A music festival ended in chaos and tragedy this weekend. At the 2021 Astroworld Festival in Houston, Texas, eight people died and hundreds more were injured in a chaotic wave of crowds during headliner Travis Scott’s performance on Friday night, as the New York Times reports.
At this time, little is known for sure about what exactly happened, and a formal investigation is still in its early stages. Media reports cover a wide variety of first-hand accounts, authoritative statements and speculation about the myriad of contributing factors that led to the loss of life, from potential event planning failures to unruly members of the community. the crowd who may have jostled the scene.
Some key questions asked by Houston officials, bereaved relatives, concert attendees, and investigators are whether the event had enough staff to handle security and medical care, whether the venue was overcapacity, how hosts may not have been successful in controlling the crowd, and why concert promoter Live Nation (and Scott) let the show go on for so long (around 40 minutes) after the problems started, the New York Times reports. (Lawsuits have been filed against festival organizers, including Scott and Live Nation, NPR reports.)
What is clear is that the individuals were physically restrained as the crowd of at least 50,000 people spiraled out of control, resulting in what is known as a crowd crush or crowd wave – the overwhelming physical force generated by a large crowd moving in a certain direction. While all the causes of injury and death are not yet clear, there are likely several. At least some people were injured by falling and stomping on the ground, according to the Times. Some people, officials said, appeared to faint from a heart attack or other medical event, according to NPR. Meanwhile, attorney Steve Adelman, vice president of the Event Safety Alliance, an advocacy organization, told the Times that compressive asphyxia is the most common cause of injury and death in crowds. It happens when people in a crowd or a stampede are crowded so densely that their airways are narrowed. People have trouble getting enough oxygen, fall unconscious and collapse. Some first-hand accounts shared on social media describe a crowd crush like this, like NPR reports.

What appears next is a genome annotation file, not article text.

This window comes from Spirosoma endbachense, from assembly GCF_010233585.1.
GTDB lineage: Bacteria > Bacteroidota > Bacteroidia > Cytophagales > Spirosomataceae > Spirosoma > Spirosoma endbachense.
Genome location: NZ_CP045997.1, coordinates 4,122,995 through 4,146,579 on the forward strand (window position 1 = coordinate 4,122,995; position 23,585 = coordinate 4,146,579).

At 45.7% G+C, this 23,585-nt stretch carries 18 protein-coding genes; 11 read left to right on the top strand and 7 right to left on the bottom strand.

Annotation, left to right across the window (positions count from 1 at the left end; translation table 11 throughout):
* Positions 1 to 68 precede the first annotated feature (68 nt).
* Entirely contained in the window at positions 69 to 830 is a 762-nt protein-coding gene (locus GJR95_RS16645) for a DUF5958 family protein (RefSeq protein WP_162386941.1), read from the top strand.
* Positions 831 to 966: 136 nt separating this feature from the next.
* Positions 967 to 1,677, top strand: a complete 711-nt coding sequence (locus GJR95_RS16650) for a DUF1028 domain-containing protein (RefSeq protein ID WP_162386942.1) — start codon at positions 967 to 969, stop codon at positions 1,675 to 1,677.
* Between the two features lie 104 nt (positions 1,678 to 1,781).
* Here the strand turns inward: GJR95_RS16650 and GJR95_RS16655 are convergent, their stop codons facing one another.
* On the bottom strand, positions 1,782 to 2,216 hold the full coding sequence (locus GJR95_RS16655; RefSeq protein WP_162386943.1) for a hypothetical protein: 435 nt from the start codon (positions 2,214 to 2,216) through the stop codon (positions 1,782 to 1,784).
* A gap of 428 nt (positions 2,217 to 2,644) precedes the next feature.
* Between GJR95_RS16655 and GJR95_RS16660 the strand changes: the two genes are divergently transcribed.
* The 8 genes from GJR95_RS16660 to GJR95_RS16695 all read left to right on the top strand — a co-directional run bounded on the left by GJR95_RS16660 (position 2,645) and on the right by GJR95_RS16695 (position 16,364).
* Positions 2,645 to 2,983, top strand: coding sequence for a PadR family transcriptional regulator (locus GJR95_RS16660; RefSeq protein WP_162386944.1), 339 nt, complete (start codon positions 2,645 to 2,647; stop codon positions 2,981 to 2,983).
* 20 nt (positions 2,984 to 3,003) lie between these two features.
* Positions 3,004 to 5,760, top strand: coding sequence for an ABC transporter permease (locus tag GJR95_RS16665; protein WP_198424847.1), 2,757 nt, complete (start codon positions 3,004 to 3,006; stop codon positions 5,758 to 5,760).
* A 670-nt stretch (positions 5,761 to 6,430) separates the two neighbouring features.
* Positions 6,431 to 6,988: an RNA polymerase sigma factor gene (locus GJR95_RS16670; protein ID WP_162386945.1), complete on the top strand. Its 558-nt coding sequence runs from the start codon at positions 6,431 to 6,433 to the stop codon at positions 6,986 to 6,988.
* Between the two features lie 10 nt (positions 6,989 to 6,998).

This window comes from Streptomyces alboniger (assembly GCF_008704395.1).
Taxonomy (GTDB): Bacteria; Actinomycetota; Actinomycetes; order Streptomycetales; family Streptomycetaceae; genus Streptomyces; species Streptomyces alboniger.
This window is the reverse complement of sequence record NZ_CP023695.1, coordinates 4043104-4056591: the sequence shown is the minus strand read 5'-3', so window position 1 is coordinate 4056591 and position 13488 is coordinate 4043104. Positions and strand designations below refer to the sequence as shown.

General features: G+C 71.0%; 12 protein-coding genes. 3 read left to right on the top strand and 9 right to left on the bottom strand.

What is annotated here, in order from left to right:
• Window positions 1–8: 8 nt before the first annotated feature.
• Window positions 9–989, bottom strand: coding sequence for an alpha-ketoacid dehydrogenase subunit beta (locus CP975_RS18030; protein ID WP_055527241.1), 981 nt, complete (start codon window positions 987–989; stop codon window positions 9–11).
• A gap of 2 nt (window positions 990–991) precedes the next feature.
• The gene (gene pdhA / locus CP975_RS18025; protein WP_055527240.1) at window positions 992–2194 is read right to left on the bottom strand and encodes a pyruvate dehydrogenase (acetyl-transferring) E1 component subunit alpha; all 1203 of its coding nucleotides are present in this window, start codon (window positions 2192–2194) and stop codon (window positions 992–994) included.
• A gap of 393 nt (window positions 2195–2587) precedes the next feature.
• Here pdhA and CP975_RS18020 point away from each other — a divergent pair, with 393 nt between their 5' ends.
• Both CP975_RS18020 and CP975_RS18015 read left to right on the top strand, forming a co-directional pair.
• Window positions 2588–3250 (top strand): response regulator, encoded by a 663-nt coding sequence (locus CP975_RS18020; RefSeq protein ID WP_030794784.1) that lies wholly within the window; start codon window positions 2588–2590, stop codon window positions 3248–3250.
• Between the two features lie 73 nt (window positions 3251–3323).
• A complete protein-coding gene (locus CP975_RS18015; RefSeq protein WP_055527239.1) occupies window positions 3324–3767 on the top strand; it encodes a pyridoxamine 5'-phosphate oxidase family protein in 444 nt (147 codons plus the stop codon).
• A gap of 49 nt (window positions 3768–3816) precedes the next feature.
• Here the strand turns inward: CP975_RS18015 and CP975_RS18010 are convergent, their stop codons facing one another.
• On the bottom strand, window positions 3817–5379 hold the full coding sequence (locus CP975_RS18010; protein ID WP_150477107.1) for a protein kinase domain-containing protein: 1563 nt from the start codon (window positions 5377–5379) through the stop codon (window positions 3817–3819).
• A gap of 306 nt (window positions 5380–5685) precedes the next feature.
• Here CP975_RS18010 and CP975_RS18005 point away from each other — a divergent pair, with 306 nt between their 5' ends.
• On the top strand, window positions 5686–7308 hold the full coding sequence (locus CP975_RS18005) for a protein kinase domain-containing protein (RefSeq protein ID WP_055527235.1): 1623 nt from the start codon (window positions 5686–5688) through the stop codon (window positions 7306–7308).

The tragedy of the Astroworld festival is not the first of its kind: many disasters of a similar nature have already occurred among large and uncontrolled crowds, such as Reuters reports. « History has taught us that catastrophic things can happen when large groups of people come together, » paramedic Ginger Locke, associate professor of the EMS (emergency medical services) professions at Austin Community College and host of the Doctors mindset podcast, previously told SELF.
In addition to the many variables on the ground that create dangerous conditions to begin with, once an uncertain, very stressful or risky situation arises, it can trigger stress reactions in people, causing panic and then making the situation even worse. that people are trying to get to safety. And when you have a crowd of thousands of people whose stress reactions are collectively activated, it’s easy for the situation to get out of hand and become more and more dangerous. “This is where you see unnecessary chaos,” Locke says. « People push and claw in crowds, people get trampled or trampled. »